The last time that Brian Vickers was able to get into victory lane, it came under a cloud of controversy at Talladega Speedway on October 6, 2006. Vickers, who already knew that he would be replaced by Kyle Busch at the end of the 2006 season, was not very happy with the way the organization was treating him by not allowing him to attend any of the team meetings.
Some fans said that because of the way he was treated, that he chose to take his frustrations on any Hendrick driver that would get in his way of getting his first victory. So as the story goes, Johnson who was just getting ready to pull along side D.E.I. driver Dale Earnhardt Jr. on the last lap for the lead. Vickers, who had been drafting with Johnson, seized the moment and clipped Johnson on his right rear quarter panel, which turned Johnson into Earnhardt knocking them both out of the race.
"I got into Jimmie and I hate it," Vickers said. "The last thing I wanted to do was wreck either one of those guys, but what happened, happened. It wasn't intentional." Jimmie’s crew chief Chad Knaus seen it another way. "I just don't think (Vickers) has the talent to understand what he has underneath him."
The last lap move didn’t settle to well with the fans, as well as Jimmie or Chad. After Jimmie climbed out of his wrecked car, he was not too pleased with the way his teammate raced him at the end. "I had a great chance to make up some points, and I end up getting wrecked by a teammate…"It's absolutely uncalled for, completely out of line. I'm racing for a championship, OK? The only way to win [the race] was to crash us both."
Now here we are almost three years later, and all the frustrations from that somber day for the 48 team are all forgotten. It was evident as Vickers and Johnson were interviewed together during the rain delay, while talking about a career change becoming meteorologists. While the joking was going on during the delay, little did they know that in a couple of hours they would once again be battling at the end of the race for the win. But this time it would be Vickers who would desperately need the win instead of Johnson, to keep his chances alive of making the chase for the Sprint cup championship.
Johnson, who took the lead on lap 166 from Vickers already knew that fuel would once again be an issue as it was back in June. This was when he and Roush Fenway driver Greg Biffle were battling their fuel tanks for the win, during the waning laps of the race. But in the end they both fell short on the last lap, giving the victory to Johnson’s HMS teammate Mark Martin. Who was also conserving fuel while watching the drama unfold from the third position.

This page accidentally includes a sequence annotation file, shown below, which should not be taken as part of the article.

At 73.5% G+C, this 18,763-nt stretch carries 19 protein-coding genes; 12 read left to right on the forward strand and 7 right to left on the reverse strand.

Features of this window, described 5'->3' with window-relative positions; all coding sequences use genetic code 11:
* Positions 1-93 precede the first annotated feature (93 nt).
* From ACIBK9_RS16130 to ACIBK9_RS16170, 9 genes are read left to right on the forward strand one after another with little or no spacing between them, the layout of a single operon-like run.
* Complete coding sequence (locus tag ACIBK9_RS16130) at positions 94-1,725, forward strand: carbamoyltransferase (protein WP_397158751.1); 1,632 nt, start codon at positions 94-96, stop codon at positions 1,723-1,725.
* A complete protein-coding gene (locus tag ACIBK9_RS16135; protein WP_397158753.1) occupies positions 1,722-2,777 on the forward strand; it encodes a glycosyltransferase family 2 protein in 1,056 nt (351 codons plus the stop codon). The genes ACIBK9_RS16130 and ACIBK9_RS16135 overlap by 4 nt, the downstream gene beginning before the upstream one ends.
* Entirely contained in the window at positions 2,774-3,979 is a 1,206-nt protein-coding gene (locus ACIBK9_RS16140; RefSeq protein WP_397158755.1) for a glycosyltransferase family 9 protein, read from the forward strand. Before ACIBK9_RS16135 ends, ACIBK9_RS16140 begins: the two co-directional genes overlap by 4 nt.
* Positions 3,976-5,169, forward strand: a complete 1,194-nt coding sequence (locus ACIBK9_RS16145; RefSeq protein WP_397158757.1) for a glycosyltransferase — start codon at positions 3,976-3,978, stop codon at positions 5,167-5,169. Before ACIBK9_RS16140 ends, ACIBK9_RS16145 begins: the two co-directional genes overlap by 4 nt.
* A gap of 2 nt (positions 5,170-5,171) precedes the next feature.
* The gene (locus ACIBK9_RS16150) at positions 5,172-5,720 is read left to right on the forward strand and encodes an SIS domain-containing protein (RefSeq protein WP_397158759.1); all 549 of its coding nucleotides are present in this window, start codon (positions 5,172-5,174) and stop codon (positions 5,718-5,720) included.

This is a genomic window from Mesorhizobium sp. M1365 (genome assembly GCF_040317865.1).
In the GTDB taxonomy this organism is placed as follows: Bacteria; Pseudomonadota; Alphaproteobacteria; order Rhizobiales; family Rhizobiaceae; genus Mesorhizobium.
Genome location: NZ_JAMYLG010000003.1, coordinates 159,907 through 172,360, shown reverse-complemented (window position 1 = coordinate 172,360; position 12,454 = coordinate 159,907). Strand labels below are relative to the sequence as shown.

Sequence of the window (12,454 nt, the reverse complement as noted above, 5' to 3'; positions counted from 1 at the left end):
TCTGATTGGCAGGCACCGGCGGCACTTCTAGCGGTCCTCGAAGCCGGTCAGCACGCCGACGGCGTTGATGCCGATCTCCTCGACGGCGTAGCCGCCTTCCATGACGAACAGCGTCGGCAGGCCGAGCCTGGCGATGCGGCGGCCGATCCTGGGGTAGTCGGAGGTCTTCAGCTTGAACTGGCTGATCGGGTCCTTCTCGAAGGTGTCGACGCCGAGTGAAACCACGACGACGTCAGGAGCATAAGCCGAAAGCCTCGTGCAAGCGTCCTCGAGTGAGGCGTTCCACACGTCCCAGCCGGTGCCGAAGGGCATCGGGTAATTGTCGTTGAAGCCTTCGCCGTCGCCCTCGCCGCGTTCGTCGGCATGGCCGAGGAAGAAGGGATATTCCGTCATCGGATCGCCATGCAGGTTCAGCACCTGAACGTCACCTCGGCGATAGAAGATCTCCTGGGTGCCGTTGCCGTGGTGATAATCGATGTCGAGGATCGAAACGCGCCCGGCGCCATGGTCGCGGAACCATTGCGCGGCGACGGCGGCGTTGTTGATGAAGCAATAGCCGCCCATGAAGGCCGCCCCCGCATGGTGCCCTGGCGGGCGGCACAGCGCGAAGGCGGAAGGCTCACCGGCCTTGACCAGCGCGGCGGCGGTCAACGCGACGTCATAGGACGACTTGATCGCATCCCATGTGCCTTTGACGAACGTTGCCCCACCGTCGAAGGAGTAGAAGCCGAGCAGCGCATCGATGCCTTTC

Vickers who had Johnson in sights during the final green flag run, used a lot more patience as well as better judgment, while drafting behind the 48 in order to save as much fuel as possible. “I don’t know how hard he (Jimmie Johnson) was pushing his car. I definitely had a little bit left – I was trying to push him to use more fuel. I felt like I was comfortable where I was using my fuel.”
As the laps wore down, so did the fuel that was in Johnson’s tank and once again the reigning Sprint cup champion would run out of fuel. But this time he would fall two laps short, while dominating the race once again leading a race high 165 laps. "I'm certainly frustrated," Johnson said. "We've won one race on fuel mileage, ever. It's just what we're not good at. I think it's a little too risky for us to even try it. We got lucky once in Phoenix. Outside of that we always come up short."
Meanwhile Vickers would go on to win the second race of his Sprint cup career, while giving Toyota its 17 win overall. With the win Vickers would also become only the sixth Toyota driver to win a Sprint cup race, giving Red Bull their first victory as well as Toyota‘s first victory at Michigan. Vickers was asked if he felt that he had conserved enough fuel to win the race. “Yes and no – we went through it several times and he (Ryan Pemberton, crew chief) was asking me to give him two laps and I gave him five.”
After Johnson ran out of fuel, Vickers talked about what was going through his mind while watching Johnson pull down to the apron. “It was tough – there was part of me that was terrified because I knew there was a chance that we would run out, but there was a part of me that was kind of excited because I felt like I knew what we needed to save and we went through the exact same thing last time.”
How much of a morale booster does a win of this caliber do for a team this late in the season, especially now that Vickers is sitting 13th spot, just 12 points out of the chase? “It does a lot for the morale. I think everyone has been very proud of the accomplishments we've had over the past several years, leading laps, sitting on poles.”
When you begin to look at some of Vickers accomplishments? The biggest one has to be the respect that he has gained from not only his fellow drivers, but also the fans that supported this win. Unlike the controversial win back in 2006, this win very easily overshadowed any doubt that the fans may have had about his driving abilities.
Vickers not only maintained his composure under pressure, but most of all he showed a level of maturity that should see him back in victory lane before the end of the season. “Today I think we obviously learned how to win. It's an exciting day.”